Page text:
Autistic Symptoms and Social Cognition Predict Real-World Outcomes in Patients With Schizophrenia

Giacomo Deste, Antonio Vita, Gabriele Nibbio, David L. Penn, Amy E. Pinkham, Philip D. Harvey

Research output: Contribution to journalArticle

1 Scopus citations

Abstract

Objective: Real-world functioning is a complex construct influenced by different factors. The impact of social cognition and autism spectrum disorder (ASD) symptoms on different aspects of the life of people with schizophrenia has been demonstrated independently, but it is unclear how these factors are related to functioning when considered concurrently. We hypothesized that ASD symptoms could play a major role in predicting real-world functioning in schizophrenia. Methods: Existent databases from two studies (SCOPE Phase 3 and SCOPE Phase 5), in which a total of 361 patients (mean age 41.7 years; 117 females) were assessed with measures of symptom severity, neuro- and socio-cognitive abilities, functional capacity, social skills, and informant-reported real-world functioning outcomes, were analyzed. Results: Active social avoidance, social skills, ASD symptoms, and emotion processing emerged as predictors of real-world interpersonal relationships. Cognitive performance, positive symptoms, and functional capacity emerged as predictors of real-world participation in daily activities. Cognitive performance, emotion processing, positive symptoms severity, and social skills emerged as predictors of real-world work outcomes. Conclusion: Among other demographic, clinical, and functional capacity variables, increased ASD symptoms emerged as a significant predictor of poorer social relationships and may therefore represent a key factor in predicting real-world social functioning in schizophrenia.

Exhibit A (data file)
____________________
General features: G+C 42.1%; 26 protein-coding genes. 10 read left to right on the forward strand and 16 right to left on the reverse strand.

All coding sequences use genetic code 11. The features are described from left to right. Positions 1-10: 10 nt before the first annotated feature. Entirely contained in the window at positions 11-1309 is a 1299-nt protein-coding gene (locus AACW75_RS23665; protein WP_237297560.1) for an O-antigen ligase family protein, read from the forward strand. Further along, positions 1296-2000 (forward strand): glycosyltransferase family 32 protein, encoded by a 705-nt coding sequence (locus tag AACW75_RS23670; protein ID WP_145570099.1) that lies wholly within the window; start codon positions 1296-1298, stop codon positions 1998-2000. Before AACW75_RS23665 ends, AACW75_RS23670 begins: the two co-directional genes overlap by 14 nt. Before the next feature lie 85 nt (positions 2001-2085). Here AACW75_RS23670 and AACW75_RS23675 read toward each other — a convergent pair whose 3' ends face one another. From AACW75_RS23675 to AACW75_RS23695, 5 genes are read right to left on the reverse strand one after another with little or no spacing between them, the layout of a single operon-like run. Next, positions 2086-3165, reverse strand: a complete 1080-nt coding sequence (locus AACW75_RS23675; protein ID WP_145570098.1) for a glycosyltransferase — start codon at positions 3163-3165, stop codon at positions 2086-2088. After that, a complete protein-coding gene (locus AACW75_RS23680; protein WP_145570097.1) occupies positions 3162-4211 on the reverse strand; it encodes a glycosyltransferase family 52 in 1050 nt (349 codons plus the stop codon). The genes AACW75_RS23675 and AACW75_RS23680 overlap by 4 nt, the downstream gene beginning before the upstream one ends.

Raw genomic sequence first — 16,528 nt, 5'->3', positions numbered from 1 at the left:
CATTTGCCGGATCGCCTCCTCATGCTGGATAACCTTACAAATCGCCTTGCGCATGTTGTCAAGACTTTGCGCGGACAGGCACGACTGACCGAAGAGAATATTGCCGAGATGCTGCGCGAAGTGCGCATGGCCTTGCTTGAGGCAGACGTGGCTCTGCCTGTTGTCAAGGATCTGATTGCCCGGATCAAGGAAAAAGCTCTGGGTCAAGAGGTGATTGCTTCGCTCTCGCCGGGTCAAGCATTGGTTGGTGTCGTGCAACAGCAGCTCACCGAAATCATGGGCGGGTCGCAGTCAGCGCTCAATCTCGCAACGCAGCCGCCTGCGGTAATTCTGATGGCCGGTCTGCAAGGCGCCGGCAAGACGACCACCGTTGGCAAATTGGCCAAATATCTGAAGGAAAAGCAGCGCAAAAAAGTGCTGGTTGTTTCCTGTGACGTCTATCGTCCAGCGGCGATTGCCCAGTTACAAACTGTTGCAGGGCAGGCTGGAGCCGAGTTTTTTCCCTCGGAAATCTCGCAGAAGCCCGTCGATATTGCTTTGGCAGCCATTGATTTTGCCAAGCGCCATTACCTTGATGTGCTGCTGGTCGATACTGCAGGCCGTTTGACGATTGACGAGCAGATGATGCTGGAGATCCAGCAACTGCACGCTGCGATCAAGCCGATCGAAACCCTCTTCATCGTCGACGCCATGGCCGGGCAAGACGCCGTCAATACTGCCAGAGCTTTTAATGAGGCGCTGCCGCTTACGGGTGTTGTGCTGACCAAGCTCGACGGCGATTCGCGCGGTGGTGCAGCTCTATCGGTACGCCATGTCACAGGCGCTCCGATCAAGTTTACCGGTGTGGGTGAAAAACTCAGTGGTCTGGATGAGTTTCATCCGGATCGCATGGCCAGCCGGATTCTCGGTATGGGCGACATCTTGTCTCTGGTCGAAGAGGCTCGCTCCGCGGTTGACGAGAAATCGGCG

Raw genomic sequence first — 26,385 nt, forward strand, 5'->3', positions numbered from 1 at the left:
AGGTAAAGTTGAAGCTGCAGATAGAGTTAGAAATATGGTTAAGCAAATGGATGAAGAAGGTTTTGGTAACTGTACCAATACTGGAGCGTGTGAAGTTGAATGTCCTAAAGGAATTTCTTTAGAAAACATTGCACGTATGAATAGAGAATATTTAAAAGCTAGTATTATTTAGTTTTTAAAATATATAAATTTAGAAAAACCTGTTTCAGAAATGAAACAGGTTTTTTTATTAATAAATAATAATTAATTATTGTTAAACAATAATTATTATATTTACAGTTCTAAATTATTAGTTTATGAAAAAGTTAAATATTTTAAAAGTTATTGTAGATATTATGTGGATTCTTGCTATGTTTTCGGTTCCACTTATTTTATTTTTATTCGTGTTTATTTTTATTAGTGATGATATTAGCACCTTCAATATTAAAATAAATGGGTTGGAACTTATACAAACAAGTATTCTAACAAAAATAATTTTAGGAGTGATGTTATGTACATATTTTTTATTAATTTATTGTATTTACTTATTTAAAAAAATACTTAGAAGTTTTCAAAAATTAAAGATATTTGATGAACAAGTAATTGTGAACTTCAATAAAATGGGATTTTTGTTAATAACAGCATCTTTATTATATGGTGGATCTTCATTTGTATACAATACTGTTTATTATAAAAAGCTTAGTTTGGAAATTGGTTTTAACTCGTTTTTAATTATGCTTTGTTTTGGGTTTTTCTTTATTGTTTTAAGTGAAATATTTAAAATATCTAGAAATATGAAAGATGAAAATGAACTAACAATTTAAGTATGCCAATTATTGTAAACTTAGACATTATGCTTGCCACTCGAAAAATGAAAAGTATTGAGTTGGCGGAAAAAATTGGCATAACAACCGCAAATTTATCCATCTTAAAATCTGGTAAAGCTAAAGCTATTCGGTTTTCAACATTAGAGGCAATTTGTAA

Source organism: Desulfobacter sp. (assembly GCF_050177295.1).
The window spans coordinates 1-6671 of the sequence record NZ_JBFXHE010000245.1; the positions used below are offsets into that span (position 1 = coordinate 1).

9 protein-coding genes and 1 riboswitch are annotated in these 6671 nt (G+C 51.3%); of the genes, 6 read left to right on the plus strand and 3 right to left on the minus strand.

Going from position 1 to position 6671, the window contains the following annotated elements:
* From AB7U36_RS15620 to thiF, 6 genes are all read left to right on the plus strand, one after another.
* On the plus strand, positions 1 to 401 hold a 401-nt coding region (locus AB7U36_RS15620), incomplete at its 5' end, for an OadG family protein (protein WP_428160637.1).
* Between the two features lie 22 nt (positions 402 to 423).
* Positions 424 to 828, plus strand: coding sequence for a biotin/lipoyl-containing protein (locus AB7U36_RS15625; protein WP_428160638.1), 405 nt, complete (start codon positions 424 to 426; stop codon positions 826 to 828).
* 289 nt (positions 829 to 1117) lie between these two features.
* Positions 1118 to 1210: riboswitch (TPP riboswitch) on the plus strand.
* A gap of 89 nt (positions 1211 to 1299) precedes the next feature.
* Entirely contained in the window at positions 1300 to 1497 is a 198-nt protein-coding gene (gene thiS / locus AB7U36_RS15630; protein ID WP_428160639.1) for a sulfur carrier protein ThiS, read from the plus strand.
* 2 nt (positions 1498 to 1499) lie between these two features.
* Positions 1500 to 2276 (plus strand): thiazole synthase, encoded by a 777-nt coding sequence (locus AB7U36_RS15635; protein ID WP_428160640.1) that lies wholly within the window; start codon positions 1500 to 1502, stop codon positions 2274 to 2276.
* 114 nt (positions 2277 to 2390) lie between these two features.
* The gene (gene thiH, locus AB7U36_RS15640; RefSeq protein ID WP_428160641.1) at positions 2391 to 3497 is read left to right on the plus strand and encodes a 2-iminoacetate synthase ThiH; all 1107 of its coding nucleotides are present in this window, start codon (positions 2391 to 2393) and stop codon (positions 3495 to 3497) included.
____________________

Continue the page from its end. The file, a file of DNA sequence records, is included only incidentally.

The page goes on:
Original languageEnglish (US)
Article number524
JournalFrontiers in Psychiatry
Volume11
DOIs
StatePublished - Jun 5 2020

Keywords

  • PANSS Autism Severity Score
  • autism spectrum disorder
  • real-world outcomes
  • schizophrenia
  • social cognition

ASJC Scopus subject areas

  • Psychiatry and Mental health

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